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Professor David Hodgson





Life Sciences
University of Warwick
Tel: 76523559
WebLink: Hodgson Group Research

Research Interests

My research career can be broadly summed up as an interest in global regulatory mechanisms that allow microorganisms to respond to the environment. My primary approach is usually genetic but once hypotheses have been generated I will use whatever techniques are approriate. Induction of carotenoid biosynthesis in Myxococcus Xanthus . We have developed a model of the molecular basis of blue-light induction of gene expression in this bacterium. It involves a sigma factor, a membrane-bound light-sensitive anti-sigma factor; a repressor and a novel anti-repressor. Currently we have a grant to study the nature of the repressor/anti-repressor interaction and we are close to reconstructing the system in Escherichia coli. Control of primary and secondary metabolism in Streptomyces coelicolor A3(2). The Gram-positive Streptomyces are responsible for the production of 53% of all known antibiotics. I am the world expert on Streptomyces primary metabolism and have shown that anabolism is not regulated as in other bacteria. We have discovered a bifunctional enzyme with a role in tryptophan and histidine biosynthesis. We have also demonstrated that enzymes used in isoleucine/valine synthesis are also used in proline biosynthesis. This has provided important insights into enzyme evolution as well as a more complete understanding of streptomycete primary metabolism.

We currently have a SysMo grant to study the alternative mechanisms of anaplerosis in streptomycetes. Characterisation of novel pathogenicity determinants in the Gram-positive bacterium Listeria monocytogenes. Listeria monocytogenes is the causative agent of the deadly, food-borne disease listeriosis. I was able to identify generalised transduction in L. monocytogenes which allowed the identification of the molecular basis for the abortive infection mutant phenotype of Listeria monocytogenes. This discovery has implications for vaccine development and the understanding of the physiological basis of bacterial pathogenesis Molecular and cellular computing and synthetic biology. I have had long term collaborations with computer scientists to use DNA as a computing matrix (molecular computing) and to construct Boolean Nand gate logic circuits in gene expression pathways to carry out computation tasks (cellular computing). We also investigated the use of innate pattern formation properties of bacteria to carry out computations.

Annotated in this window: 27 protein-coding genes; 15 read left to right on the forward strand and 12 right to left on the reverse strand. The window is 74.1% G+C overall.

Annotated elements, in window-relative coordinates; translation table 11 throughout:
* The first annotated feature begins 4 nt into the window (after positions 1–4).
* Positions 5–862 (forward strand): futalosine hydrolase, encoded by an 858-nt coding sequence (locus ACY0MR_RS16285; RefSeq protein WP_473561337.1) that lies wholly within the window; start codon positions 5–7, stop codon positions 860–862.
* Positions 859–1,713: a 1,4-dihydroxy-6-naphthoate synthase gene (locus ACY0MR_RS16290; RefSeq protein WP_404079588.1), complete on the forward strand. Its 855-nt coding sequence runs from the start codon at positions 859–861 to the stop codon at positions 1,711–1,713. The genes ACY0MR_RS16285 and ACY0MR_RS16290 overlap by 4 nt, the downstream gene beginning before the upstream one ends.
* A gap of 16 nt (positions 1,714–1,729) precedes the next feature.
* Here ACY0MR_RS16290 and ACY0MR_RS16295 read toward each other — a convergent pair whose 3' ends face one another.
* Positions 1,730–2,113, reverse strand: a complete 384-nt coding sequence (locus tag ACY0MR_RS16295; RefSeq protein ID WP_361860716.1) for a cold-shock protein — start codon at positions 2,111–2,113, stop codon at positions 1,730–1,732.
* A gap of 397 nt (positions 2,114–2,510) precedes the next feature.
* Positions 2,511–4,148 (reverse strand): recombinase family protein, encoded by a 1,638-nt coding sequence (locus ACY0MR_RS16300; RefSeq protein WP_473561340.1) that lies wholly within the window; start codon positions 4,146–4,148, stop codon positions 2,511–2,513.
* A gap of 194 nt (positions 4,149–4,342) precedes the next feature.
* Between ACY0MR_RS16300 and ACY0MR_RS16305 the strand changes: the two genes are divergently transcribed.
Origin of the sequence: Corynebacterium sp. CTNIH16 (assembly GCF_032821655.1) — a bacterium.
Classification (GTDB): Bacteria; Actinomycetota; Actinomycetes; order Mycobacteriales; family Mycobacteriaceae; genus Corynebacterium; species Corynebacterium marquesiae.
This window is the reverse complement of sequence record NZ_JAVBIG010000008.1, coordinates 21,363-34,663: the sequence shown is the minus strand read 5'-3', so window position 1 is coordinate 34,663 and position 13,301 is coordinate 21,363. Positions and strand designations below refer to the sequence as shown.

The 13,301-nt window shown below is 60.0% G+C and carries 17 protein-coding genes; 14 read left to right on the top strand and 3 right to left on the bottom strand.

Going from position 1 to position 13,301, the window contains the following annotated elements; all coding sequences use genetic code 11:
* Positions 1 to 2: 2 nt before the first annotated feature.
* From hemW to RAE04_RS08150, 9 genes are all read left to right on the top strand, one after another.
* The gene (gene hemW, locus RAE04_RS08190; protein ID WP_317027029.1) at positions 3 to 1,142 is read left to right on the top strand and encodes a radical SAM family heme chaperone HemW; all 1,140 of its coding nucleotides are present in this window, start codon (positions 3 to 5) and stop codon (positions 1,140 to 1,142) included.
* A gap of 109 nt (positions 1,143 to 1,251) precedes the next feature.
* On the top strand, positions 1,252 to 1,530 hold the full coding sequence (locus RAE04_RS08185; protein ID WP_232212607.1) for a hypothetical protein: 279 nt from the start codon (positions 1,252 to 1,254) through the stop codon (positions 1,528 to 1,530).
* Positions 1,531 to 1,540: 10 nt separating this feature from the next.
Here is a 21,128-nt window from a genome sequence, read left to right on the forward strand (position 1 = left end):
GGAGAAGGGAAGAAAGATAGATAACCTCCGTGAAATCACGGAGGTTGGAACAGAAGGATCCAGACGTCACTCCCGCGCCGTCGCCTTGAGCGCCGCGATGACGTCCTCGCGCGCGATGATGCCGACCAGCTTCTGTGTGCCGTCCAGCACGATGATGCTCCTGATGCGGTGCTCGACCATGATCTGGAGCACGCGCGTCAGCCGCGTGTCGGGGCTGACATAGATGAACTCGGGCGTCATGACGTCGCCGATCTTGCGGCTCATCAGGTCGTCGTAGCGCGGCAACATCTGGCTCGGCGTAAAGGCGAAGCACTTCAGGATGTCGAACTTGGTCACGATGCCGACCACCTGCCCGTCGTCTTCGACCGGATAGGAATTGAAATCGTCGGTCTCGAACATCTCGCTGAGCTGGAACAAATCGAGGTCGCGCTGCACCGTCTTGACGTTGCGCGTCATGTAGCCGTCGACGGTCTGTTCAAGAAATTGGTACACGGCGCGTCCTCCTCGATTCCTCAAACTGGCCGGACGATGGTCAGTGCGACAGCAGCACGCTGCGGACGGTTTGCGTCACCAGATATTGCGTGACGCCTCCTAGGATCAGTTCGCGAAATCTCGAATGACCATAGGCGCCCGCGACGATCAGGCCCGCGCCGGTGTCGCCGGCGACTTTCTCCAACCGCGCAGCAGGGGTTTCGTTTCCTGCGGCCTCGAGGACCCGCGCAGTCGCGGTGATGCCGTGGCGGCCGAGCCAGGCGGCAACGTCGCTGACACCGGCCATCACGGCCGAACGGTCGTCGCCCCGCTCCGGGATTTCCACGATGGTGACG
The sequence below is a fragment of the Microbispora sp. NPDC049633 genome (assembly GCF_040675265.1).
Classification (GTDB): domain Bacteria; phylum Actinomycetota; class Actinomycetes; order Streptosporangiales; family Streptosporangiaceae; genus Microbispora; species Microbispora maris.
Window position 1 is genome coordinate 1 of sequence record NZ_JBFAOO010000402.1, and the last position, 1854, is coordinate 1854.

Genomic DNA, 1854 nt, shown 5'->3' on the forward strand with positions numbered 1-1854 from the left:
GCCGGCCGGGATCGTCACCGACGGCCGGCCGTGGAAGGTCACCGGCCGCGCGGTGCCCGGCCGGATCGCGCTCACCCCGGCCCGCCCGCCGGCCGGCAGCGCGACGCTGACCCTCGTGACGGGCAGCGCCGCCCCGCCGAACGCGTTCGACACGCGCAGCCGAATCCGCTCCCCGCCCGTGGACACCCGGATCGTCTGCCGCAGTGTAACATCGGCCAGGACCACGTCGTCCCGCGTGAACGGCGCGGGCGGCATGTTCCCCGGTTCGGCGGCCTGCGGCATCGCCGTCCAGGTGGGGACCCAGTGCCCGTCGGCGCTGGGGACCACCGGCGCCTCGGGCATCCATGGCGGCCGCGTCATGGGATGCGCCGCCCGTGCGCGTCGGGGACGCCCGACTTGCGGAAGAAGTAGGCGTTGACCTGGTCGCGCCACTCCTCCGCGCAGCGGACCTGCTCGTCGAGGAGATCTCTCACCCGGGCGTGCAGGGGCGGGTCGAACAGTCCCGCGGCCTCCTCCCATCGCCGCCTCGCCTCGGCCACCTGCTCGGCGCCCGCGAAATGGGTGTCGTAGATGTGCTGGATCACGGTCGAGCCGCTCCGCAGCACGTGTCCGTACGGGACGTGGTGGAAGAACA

I gained a first class honours degree in Microbiology and Virology from the University of Warwick in 1976. I then moved to the Department of Genetics of the John Innes Institute where I gained a Ph.D. under the supervision of Dr. Keith Chater. For my research Ph.D. thesis I studied glucose repression in the genetically well characterised, Gram-positive bacterium Streptomyces coelicolor A3(2). I was able to demonstrate, using a number of 14C-labelled carbon sources, that their uptake and/or metabolism was repressed at the level of transcription by glucose. These studies allowed the isolation of mutants that no longer exhibited this control. Complementary studies on solid media led to the characterisation of several genes involved in the organism's ability to use agar as a carbon source. I received my degree in 1980 from the University of East Anglia (the J.I.I. is an affiliate Institute).

From February 1980 until July 1983 I was a postdoctoral fellow under the supervision of Dr. Lucy Shapiro of the Department of Molecular Biology of Albert Einstein College of Medicine, New York, U.S.A. Whilst in Dr. Shapiro's laboratory I participated in three projects involved in the study of Caulobacter crescentus (another bacterial model for development). 1) The mapping of mutations involved in membrane biogenesis which have demonstrated the linkage of membrane and DNA synthesis in this organism. Various double mutants were constructed and characterised. 2) We demonstrated that several proteins are phosphorylated in C. crescentus and one of these was phosphorylated to different extents throughout the cell cycle. We also demonstrated that a coliphage T7-like C. crescentus phage, fÖCdl, encodes a protein kinase, which may be involved in inactivating C. crescentus RNA polymerase. 3) We constructed and utilised a Tn5-based promoter probe for study of control of intermediary metabolism and differentiation in C. crescentus. It was whilst working on the latter project that I conceived of an integrative plasmid-based promoter probe. My period in Dr. Shapiro's laboratory gave me a solid grounding in Biochemical techniques and allowed me to extend my knowledge and practical experience in Bacterial Genetics.

On August 1st, 1983 I began work in Dr. Kaiser's Laboratory in the Department of Biochemistry, Stanford University, California. The work was funded by a grant from Life Science Research Foundation that was sponsored by Merck, Sharpe and Dohme Research Laboratories. At Stanford I gained extensive first hand experience in DNA cloning and manipulation techniques. Whilst there I developed a integrative plasmid-based promoter-probe for use in Myxococcus Xanthus. I also cloned a gene responsible for control of blue-light-inducible carotenoid production. I have continued to work on this system since I left California and took up my appointment at Warwick in October 1985.

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